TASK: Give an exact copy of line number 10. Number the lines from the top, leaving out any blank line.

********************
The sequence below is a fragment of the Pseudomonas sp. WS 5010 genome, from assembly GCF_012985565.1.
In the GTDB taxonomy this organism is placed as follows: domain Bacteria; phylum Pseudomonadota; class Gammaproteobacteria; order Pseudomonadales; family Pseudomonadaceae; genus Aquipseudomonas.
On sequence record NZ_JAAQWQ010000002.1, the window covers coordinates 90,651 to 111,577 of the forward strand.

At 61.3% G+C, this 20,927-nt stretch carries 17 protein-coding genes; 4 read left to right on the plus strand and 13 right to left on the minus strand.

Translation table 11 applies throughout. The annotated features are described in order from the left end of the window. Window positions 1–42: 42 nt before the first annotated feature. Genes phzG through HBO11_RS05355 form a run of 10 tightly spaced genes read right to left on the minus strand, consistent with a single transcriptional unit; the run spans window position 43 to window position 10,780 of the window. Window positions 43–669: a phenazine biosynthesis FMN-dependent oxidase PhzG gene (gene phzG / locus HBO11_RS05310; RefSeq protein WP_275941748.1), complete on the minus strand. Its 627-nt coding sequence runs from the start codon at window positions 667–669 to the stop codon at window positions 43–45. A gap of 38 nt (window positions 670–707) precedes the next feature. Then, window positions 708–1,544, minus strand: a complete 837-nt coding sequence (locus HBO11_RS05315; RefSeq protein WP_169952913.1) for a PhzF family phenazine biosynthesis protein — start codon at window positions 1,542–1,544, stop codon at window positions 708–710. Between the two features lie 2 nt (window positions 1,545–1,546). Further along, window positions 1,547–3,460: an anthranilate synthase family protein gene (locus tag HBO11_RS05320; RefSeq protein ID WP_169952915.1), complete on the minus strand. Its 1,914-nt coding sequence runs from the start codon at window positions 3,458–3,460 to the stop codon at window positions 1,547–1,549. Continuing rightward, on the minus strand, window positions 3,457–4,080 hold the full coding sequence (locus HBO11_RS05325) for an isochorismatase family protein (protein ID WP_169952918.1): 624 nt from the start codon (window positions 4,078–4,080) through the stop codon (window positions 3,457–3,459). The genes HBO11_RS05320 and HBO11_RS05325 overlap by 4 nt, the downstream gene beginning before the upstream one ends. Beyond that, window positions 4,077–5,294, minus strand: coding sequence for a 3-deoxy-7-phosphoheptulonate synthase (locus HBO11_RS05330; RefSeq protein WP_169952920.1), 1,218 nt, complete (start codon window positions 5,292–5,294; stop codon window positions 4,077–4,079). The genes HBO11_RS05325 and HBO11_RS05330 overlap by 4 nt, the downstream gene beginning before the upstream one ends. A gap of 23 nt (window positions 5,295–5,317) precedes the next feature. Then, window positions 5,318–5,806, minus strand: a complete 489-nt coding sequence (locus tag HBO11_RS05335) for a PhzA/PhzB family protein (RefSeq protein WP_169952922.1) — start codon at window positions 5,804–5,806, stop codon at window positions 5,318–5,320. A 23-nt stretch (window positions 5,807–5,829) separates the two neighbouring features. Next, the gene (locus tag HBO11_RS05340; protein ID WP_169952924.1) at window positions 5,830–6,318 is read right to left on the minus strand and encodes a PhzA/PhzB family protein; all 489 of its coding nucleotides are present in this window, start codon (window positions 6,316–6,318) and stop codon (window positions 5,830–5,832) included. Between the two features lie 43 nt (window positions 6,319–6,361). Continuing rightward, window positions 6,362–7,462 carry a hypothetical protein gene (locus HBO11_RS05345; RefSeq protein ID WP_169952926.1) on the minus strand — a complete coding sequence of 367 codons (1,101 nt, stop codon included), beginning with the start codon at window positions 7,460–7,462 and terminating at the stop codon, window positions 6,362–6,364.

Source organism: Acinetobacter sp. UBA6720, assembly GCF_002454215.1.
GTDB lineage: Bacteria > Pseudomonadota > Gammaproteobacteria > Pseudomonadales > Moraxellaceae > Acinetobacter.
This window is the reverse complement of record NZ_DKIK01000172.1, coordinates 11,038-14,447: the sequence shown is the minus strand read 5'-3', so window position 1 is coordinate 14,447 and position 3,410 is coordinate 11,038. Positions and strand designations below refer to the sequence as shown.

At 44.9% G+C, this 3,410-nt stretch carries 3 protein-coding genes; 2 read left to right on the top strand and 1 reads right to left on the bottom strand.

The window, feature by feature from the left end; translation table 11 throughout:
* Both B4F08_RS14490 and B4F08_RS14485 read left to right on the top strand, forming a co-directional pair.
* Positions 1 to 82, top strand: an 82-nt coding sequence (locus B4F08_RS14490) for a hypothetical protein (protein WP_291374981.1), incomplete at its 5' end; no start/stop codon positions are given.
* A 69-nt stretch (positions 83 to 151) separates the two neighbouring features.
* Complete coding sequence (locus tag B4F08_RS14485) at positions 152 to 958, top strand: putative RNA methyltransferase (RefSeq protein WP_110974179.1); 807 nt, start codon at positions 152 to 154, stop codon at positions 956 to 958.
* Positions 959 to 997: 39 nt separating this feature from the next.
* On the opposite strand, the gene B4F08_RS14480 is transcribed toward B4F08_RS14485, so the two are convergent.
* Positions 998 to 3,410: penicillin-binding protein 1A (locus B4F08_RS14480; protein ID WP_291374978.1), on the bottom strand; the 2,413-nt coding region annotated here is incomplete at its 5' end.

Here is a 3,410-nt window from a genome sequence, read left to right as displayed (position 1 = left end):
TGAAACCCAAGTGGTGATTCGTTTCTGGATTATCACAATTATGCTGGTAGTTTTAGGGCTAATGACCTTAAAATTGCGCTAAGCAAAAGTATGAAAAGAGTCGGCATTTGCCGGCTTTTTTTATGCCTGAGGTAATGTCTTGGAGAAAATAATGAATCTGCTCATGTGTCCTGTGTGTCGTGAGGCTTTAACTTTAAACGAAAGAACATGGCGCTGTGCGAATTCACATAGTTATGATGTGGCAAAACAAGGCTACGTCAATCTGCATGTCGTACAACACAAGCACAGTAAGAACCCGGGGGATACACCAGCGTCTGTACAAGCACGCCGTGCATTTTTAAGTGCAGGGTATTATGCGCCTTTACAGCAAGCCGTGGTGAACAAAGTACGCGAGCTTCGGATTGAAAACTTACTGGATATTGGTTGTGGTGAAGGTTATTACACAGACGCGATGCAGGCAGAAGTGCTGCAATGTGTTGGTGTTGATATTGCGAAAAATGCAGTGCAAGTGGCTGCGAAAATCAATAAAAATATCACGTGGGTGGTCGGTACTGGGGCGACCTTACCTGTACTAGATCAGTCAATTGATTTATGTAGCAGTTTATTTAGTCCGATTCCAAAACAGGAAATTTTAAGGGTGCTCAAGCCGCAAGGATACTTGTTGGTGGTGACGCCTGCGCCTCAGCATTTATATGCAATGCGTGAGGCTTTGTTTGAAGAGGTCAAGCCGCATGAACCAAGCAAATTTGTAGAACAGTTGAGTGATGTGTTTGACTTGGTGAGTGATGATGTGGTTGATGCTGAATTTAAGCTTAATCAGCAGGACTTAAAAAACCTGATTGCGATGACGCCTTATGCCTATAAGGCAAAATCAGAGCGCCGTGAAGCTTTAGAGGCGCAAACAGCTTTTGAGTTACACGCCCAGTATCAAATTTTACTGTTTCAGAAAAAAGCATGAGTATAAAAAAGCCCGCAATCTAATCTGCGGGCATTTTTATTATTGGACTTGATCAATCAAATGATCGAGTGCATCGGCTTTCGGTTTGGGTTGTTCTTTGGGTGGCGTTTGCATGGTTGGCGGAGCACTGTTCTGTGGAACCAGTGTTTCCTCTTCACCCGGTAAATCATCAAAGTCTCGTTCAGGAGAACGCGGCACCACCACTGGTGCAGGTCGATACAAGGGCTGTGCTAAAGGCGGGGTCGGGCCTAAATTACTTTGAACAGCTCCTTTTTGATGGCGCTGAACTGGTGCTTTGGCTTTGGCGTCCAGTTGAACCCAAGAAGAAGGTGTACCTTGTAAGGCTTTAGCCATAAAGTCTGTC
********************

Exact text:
The window, feature by feature from the left end; translation table 11 throughout: